What Is GERD?
Gastroesophageal reflux disease (GERD), also referred to as chronic acid reflux, is a digestive disorder that occurs when stomach acid flows back into the esophagus. When this happens repeatedly, then lining of the esophagus becomes irritated and inflamed.
GERD is among the most common gastrointestinal disorders. The prevalence of GERD is between 18.1% to 27.8% in the United States according to the National Center for Biotechnology Information. The prevalence of this condition is higher in men than in women.
What Causes GERD?
Acid reflux occurs due to the weakness or constant relaxation of the lower esophageal sphincter (LES). When working properly, the LES opens when allowing the food into the stomach and closes once the food has been taken in. This prevents the food and stomach acid from flowing back. When someone has GERD, the LES relaxes when it should not and stomach acid flows backwards into the esophagus.
Here are some factors that could lead to acid reflux:
- Diet. Certain types of foods, such as spicy, greasy, or dairy, may increase the risk of developing GERD.
- Too much pressure on the abdomen. GERD is common during pregnancy because of the increased pressure to the stomach.
- Obesity. Excess belly fat can also cause pressure in the abdominal area.
- Medications. Some over-the-counter and prescription drugs may cause GERD. These medications may include antidepressants, sedatives, painkillers, asthma medications, antihypertensive agents, and antihistamines.
- Hiatal hernia. A bulge in the upper part of the stomach may affect the area around the diaphragm.
Other factors that can trigger GERD are:
- Eating large meals or eating right before going to bed
- Smoking or secondhand smoke
- Drinking soda, coffee, and/or alcohol
What Are the Symptoms of GERD?
The symptoms of GERD may vary from person to person. However, the classic symptom of this disease is acid reflux. This is often described as an uncomfortable feeling in the chest area that can move up to the throat or neck, commonly called “heartburn”. Incidents of acid reflux may last for up to two hours.
Among the common GERD symptoms are as follows:
- Upper abdominal pain or chest pain
- Sour and/or bitter taste at the back of the mouth
- Trouble swallowing or pain when swallowing
- Feeling that there is something stuck somewhere in the throat
If the acid reflux occurs at night, you may also experience:
- Persistent cough
- Laryngitis or inflammation in the vocal cords
- New or worsening asthma
- Sleep problems
Pediatric patients may experience other additional symptoms. These are:
- Frequent vomiting
- Excessive crying
- Not wanting to eat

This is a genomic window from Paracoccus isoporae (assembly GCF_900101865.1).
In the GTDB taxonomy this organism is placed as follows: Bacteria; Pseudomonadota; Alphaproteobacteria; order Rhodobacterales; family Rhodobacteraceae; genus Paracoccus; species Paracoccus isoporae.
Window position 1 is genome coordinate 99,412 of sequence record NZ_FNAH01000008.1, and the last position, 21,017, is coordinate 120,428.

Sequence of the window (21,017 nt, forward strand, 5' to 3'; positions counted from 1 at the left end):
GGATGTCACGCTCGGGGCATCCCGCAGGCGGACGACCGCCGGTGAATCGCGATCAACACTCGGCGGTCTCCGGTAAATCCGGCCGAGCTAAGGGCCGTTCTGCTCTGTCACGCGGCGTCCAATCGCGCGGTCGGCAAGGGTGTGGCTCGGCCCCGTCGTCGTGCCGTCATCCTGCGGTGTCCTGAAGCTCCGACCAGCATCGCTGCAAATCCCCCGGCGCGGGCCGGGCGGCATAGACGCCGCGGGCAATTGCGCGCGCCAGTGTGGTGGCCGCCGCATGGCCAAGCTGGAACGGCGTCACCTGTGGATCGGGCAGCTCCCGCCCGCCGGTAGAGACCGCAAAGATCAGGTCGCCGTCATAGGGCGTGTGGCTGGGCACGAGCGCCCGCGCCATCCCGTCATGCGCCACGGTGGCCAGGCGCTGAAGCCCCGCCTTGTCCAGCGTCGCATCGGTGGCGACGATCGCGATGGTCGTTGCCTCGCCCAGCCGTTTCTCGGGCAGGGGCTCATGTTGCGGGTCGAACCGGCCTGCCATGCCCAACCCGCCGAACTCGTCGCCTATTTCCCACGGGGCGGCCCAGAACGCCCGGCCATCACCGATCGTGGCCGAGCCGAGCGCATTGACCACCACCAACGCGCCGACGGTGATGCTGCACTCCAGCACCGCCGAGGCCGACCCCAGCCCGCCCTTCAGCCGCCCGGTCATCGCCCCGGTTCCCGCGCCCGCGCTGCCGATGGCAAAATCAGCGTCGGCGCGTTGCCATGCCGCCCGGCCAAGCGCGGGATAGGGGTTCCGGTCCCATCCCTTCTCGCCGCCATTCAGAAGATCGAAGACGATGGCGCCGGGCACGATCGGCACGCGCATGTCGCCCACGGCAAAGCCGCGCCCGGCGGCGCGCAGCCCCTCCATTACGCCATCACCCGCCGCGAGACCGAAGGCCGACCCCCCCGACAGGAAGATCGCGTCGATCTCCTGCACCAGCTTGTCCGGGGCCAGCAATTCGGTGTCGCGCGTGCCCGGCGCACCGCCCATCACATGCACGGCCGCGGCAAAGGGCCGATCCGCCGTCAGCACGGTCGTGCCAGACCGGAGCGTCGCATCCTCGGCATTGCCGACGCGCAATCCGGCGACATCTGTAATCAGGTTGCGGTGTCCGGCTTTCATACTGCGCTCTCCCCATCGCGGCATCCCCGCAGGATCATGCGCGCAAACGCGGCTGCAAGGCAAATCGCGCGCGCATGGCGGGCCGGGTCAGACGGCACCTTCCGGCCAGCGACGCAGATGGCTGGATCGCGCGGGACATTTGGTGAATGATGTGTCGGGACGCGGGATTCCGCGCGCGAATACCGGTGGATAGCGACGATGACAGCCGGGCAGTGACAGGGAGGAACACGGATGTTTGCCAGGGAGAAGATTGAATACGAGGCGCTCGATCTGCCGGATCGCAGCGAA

- Breathing difficulty
- Feeling of choking
How To Diagnose GERD
To confirm a GERD diagnosis, the doctor may recommend undergoing one or more of the following procedures:
- Ambulatory 24-hour pH probe. This is the gold standard for the diagnosis of GERD. It is done by inserting a small tube into the nose down to the esophagus. The tip can measure the pH exposure in the esophagus for an entire 24-hour period.
- Upper endoscopy. This procedure can be done with a biopsy, a flexible tube inserted via the mouth and down the throat. This tube is equipped with a light and a camera. This can help detect inflammation in the esophagus.
- X-ray of the upper gastrointestinal (GI) tract. You will be asked to drink a chalky liquid called barium solution so that the silhouette image of the esophagus and stomach are seen clearly when x-rayed.
- Esophageal manometry. This diagnostic test is done to measure the rhythmic contraction of the lower esophageal sphincter when you swallow.
How To Treat GERD
Commonly, the goal of GERD treatment is to lessen the amount of reflux and prevent damage to the lining of the esophagus. If your acid reflux is not severe, your healthcare provider may start with conservative forms of treatment.
Diet and lifestyle changes are usually suggested to decrease the symptoms of GERD. Here are some of the changes that you may follow:
- Eating small, frequent meals
- Eating slowly and chewing the food thoroughly
- Avoiding food and beverages that can trigger acid reflux, such as spicy and fatty foods, alcohol, and carbonated beverages
- Avoiding tobacco and smoking
- Maintaining a healthy weight
- Elevating the head when sleeping
There are also many available prescription and non-prescription medications used for the management of GERD. The common medications used for acid reflux are:
- Antacids – this type of medication provides quick relief for heartburn by neutralizing the acid in the stomach
- Magnesium hydroxide
- Calcium carbonate
- Aluminum hydroxide
- Magnesium and aluminum hydroxide mixture
- Proton pump inhibitors (PPI) – These medications reduce the production of stomach acid by inhibiting the stomach’s “proton pump”. These are among the most potent drugs prescribed for GERD.
- Histamine-2 receptor blockers – These medications can help decrease the production of acid in the stomach.
Most cases of GERD can be managed by medications and lifestyle changes, yet if they cannot, then your physician may recommend surgery, such as laparoscopic antireflux surgery, LINX device implantation, and transoral incisionless fundoplication.
Once you experience heartburn or acid reflux twice a week over a period of a few weeks despite the use of over-the-counter medications, it is best to see a doctor. Diagnosing GERD early usually makes it easier to manage.
Most people respond well to GERD treatment. However, if acid reflux is left untreated, it could cause serious and potentially life-threatening conditions. Chronic acid reflux may lead to tooth enamel erosion, esophageal stricture, esophagitis, Barrett’s esophagus, and esophageal cancer. To lower the risk of complications, people with GERD should consistently comply with the forms of treatment advised by their doctor.